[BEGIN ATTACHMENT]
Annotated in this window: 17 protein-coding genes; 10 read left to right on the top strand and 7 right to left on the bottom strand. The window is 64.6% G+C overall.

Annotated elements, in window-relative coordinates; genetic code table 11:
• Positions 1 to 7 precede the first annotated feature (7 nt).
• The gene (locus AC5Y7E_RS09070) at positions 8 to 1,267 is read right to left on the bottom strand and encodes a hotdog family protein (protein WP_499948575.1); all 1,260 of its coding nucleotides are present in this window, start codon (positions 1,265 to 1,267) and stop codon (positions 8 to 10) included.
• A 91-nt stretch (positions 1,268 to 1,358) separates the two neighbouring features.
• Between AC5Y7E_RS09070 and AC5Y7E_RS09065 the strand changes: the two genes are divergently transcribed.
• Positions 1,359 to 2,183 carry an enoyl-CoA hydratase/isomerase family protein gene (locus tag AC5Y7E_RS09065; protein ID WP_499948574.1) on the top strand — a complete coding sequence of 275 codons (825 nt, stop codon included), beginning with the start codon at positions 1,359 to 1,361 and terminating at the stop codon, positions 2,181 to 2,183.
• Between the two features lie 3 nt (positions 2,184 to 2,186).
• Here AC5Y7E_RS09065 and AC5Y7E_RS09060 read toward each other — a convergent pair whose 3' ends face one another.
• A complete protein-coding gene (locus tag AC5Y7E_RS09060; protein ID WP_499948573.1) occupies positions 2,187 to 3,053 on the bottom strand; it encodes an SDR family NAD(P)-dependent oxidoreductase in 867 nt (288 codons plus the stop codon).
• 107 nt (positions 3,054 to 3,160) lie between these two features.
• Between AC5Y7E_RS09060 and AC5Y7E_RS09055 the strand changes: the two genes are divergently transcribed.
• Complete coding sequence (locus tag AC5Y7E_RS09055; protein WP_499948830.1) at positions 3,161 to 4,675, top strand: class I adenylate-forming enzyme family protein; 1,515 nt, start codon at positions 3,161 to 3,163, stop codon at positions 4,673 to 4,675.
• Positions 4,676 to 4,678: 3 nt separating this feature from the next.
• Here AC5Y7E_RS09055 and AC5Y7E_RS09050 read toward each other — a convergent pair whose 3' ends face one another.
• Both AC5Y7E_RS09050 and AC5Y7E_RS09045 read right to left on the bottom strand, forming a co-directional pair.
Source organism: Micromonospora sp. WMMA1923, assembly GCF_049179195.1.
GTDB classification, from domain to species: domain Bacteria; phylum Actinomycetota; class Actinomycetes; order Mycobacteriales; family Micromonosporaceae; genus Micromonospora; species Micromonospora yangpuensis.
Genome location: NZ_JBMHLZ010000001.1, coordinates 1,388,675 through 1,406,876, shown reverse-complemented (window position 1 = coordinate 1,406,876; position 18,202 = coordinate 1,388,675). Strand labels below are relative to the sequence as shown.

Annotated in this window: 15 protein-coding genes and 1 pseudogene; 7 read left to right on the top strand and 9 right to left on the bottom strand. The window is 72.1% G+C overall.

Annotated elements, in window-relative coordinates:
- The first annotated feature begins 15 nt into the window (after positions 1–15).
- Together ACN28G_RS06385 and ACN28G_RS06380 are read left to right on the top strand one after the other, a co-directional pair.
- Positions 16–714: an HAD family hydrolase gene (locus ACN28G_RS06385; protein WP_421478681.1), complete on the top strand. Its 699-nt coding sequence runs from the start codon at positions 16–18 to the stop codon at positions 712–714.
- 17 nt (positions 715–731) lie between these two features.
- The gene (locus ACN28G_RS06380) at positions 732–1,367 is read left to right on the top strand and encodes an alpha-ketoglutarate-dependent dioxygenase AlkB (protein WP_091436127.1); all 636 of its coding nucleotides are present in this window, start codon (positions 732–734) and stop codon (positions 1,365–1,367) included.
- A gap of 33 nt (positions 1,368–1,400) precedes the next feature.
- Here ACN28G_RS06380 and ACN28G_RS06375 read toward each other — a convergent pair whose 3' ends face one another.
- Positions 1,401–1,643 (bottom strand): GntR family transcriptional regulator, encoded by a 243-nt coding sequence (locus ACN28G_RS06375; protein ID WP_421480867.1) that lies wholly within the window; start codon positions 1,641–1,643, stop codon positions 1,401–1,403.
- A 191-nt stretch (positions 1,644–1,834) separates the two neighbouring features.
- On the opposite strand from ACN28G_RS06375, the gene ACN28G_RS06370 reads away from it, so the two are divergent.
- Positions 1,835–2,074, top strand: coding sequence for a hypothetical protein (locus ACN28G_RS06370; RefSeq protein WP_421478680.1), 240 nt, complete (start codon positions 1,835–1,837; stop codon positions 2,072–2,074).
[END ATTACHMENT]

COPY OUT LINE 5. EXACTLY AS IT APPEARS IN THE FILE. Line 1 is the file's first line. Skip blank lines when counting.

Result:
• A 91-nt stretch (positions 1,268 to 1,358) separates the two neighbouring features.